"This is almost surreal to me," declaimed Rep. Christopher Shays, a Republican of Connecticut, at yesterday's congressional hearings on baseball's latest drug scandals.
The question he found surreal, which he put first to Senator Mitchell and later to baseball commissioner Bud Selig and union chief Donald Fehr, was this: "Why should cheating be a collective bargaining issue?"
Mitchell seemed not to understand how someone could ask such a question. "It has been settled law in the United States for more than 20 years that drug testing is subject to collective bargaining," he said. Fehr simply said, "Under the law, we're supposed to negotiate all terms and conditions of employment."
This sort of mutual incomprehension occupied much of yesterday's hearings. Rep. Betty McCollum, a Democrat of Minnesota, accused baseball of a "criminal conspiracy that defrauded millions of baseball fans of billions of dollars." Rep. Mark Souder, a Republican of Indiana, demanded to know what baseball was doing about gene doping, a technology that does not exist. Rep. Shays soliloquized in Stengelese, repeatedly referencing the 1919 Chicago Blackhawks (presumably he meant the Black Sox), one Palmieri (presumably he meant Rafael Palmeiro, not the famed pianist) and his 300th hit (presumably he meant his 3,000th).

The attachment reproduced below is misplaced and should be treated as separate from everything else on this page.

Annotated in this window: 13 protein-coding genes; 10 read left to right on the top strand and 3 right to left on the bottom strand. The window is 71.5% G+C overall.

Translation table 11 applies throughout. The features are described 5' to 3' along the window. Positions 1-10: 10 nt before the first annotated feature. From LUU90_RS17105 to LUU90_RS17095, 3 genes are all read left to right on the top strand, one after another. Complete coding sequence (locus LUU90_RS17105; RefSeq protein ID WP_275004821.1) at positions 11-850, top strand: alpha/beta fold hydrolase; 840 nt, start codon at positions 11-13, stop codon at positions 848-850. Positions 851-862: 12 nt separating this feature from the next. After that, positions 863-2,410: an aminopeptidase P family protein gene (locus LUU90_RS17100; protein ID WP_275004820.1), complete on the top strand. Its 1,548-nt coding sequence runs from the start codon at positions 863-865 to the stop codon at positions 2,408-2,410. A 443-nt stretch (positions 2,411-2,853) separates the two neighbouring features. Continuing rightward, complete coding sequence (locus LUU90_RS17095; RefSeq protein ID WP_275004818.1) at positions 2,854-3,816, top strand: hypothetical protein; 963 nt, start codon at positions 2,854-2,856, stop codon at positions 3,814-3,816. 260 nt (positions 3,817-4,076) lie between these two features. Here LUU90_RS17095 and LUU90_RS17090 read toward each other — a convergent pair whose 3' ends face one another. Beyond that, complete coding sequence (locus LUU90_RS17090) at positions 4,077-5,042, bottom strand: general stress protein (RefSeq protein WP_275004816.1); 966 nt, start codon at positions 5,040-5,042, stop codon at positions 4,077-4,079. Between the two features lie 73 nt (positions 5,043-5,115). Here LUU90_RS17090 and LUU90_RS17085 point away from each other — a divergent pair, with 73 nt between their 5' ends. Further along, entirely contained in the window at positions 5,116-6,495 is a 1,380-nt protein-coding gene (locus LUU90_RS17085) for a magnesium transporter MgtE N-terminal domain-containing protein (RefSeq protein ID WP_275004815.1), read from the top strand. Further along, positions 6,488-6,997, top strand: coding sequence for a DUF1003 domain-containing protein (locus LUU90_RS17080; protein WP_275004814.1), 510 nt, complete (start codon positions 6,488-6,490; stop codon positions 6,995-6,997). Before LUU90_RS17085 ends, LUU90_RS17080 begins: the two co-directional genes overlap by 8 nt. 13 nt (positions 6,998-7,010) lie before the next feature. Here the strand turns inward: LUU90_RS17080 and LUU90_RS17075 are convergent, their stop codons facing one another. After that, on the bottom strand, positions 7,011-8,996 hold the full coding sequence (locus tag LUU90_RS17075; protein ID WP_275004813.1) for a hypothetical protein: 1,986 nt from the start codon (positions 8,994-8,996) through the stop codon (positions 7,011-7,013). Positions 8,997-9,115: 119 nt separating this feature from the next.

Mitchell, Selig, and Fehr displayed admirable patience in dealing with such displays. More interesting, though — and more important — were their responses to several surprisingly relevant and informed lines of inquiry. Usually these sorts of hearings offer nothing more than empty accusation and implausible evasion. Yesterday's offered something more.
In fairness to McCollum, for instance, she followed on her accusations of fraud with a question posed to Mitchell. His investigation, as she noted, disclosed that two Baltimore Orioles general managers had known of and done nothing about first baseman David Segui's drug use, and that the San Francisco Giants' head trainer had told the general manager and owner there was a drug dealer working in their clubhouse. "What," she asked rhetorically, "do these individuals do with this information?"
The Mitchell report wasn't the first to show the near-total complicity of baseball management and ownership in the sport's drug problem, but he did vividly describe it. Simply in asking the question, McCollum answered it. None of these people did anything, in part, presumably, because of greed, but also because there was nothing for them to do. The total lack of any coherent drug policy was in itself a drug policy, one that tolerated use more or less openly.
Interestingly, Mitchell didn't even try to refute this assertion, instead pointing out that doping goes back to the ancient Olympics. "This is not unique to baseball," he said. "This is not unique to the modern era." Given the chance to wax indignant over the scourge of drug use, Mitchell instead offered perspective. It's rare that a representative of the sport — and for all his purported independence, that is what Mitchell is — does so.